Yesterday — the GBYC over, I passed the kitchen window and could not miss a class of mixed-species Aves at the feeders. Grabbing my binoculars I confirmed a first-of-year (FOY) male House Finch, a FOY Mourning Dove, a runway’s worth of Dark-eyed Juncos who dress like fashionistas — a pink beak, a beautiful grey-blue slate-colored coat and white belly, a Common Grackle with its pale yellow eye ring that contrasts with the blues, greens and blacks of its iridescent wing feathers, and what my friend Carla calls THE harbinger of spring — a male Red-winged Blackbird showing only its pale yellow coverts in these days before mating plumage, the eponymous red coverts not yet expressed. Several year-round birds gathered as well: 2 of the 4 pairs of Norther Cardinals, one of the uncountable Hairy Woodpeckers, a babel of Chickadees, and an invasion of Blue Jays,

They were all there two days after the Great Backyard Bird Count closed. I took no photos but sang a birdsong of gratitude.

A red-tailed hawk is doing neck rolls as he awaits his next meal. He caught my eye when he flew from the sugar maple to the choke cherry. He perched patiently while I scrambled to first get my binoculars and then to replace the battery in the camera I haven’t used in ages. I did get a good look at him and this not very good photo. His head feathers are a reddish brown, rufous I would call them. Sibley calls his breast feathers streaked. All his plumage is fluffing in the wind.

More commonly I detect his presence — and he is a resident here — when his shadow sweeps across the garden. That means I don’t usually have all the time I’ve had this morning to study him perched on a branch. He is a massive bird. This I can tell from his shadow. He is very broad; his tail short and his beak hooked. I’m glad not to be a small mammal in the meadow.

The birds who come into the feeder are not disturbed by his presence, since he is primarily a consumer of small mammals. It’s below freezing this morning, which may explain why he is meal hasn’t yet appeared. I had to leave for a meeting before he left his lookout so I can’t report on his meal.

The meadow got its spring haircut today. All the tidiness post cut is traumatic and troublesome but temporary. This year it also takes on a new meaning.

I read a book this winter by Isabelle Tree called Wilding: The Return of Nature to a British Farm. While I’m not a European farmer, I have subscribed to the prevailing theory Tree describes that necessitates the mow:

“As any European farmer knows, if you leave a patch of land abandoned, it soon reverts to scrub and, eventually, tall trees. It is the state known as ‘climax vegetation’ — the destination which nature is supposedly endlessly struggling to reach. Before human impact — the prevailing theory goes — any land with the climate, soil and hydrology for trees to grow was covered with closed-canopy forest. By the late 19th century…closed-canopy forest came to be seen as the natural state of European landscape.” (page 62)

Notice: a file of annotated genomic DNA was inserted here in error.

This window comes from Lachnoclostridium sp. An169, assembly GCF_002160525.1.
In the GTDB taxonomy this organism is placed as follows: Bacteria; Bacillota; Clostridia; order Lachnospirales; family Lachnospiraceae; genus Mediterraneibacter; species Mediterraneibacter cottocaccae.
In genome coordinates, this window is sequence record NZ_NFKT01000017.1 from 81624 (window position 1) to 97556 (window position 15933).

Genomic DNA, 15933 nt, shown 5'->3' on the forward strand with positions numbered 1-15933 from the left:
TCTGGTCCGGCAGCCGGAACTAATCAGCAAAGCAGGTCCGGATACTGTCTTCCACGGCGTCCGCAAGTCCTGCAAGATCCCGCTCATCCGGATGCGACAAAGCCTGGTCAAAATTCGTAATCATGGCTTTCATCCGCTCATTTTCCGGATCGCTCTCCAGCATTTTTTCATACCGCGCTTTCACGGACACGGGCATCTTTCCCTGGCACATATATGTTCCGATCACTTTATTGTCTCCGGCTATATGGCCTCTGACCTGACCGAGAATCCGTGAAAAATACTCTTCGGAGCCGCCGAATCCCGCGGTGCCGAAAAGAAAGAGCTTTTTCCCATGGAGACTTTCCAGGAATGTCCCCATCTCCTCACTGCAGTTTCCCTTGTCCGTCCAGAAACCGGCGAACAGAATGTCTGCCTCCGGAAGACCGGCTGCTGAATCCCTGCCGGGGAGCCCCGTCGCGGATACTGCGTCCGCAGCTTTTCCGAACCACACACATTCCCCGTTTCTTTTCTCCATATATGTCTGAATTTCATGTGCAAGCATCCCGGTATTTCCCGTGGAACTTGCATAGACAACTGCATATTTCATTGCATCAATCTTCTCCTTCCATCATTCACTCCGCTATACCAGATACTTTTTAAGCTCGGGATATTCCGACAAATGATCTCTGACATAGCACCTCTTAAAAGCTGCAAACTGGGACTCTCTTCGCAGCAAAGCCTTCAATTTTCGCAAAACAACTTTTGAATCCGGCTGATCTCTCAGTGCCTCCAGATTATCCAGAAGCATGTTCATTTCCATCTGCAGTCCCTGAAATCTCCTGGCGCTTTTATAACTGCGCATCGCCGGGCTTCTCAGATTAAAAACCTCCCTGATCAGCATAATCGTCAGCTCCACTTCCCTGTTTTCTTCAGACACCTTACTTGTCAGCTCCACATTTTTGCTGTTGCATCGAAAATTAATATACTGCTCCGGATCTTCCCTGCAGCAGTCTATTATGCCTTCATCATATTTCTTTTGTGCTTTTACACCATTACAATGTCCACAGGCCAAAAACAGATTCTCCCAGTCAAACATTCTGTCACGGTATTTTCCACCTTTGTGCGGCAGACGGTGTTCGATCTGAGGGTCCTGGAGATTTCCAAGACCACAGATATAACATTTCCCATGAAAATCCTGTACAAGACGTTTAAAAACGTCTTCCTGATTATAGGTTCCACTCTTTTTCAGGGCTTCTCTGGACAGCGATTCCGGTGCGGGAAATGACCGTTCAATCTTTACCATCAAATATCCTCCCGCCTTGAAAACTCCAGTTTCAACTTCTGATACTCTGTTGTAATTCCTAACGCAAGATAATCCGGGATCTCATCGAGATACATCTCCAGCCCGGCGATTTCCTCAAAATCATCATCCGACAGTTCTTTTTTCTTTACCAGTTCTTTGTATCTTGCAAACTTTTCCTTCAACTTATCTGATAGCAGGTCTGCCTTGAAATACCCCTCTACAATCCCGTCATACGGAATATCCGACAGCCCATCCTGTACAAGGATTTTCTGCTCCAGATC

Mower in action.

But Tree doesn’t buy it.

“This theory of closed forest overlooks another force of nature altogether, one that works in opposition to vegetative succession, namely animal disturbance…The extinction of large wild animals encouraged closed-canopy forests that replaced wood pasture.”

So, the annual through partial mow is still required. Only the reason for it can now be explained differently: I have “no old, sturdy, primeval grazing animals living in herds without supplemental feeding to create and sustain a species-rich grsssland” through munching, trampling or otherwise disturbing.

Jungle no more or not until mid summer.

Today’s disturbance was not only on the ground but also in the air.

A Bald eagle must have wagered that a vole or two would be uncovered as the mower chomped through the brush because one circled overhead. But the resident Red-tailed hawk also had his eye on the field for the same reason and with some propriety. Two raptors of different species is one too many. An airborne battle ensued, which the eagle won. He claimed the airspace from a perch in the choke cherry.

The grassland species won’t miss a beat. They will continue their annual cycle. The aviary population — seeking lunch and nesting materials, maybe also a shield from raptors — may have a couple of weeks of distress, all because we have to rely on a mechanical marauder to groom the meadow annually.

Today is the Spring Equinox of 2021. But, really, this post is a summary of the last season in photos since it is so overdue. The global pandemic kept me grounded which meant I and others did lots more clearing last spring of unwanted plants in the meadow. Ryan and Emily cleared truckload after truckload …

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Birding on Block Island a few years back, a fellow birder, but someone I know only slightly, said to me something like “good thing you got your bulb fixed.”

Our little flock of birders had reached the point at the end of the Island where we would turn around. We were taking a break from birding to marvel at the vista of the Block Island Sound from atop a bluff. It was a picture perfect day.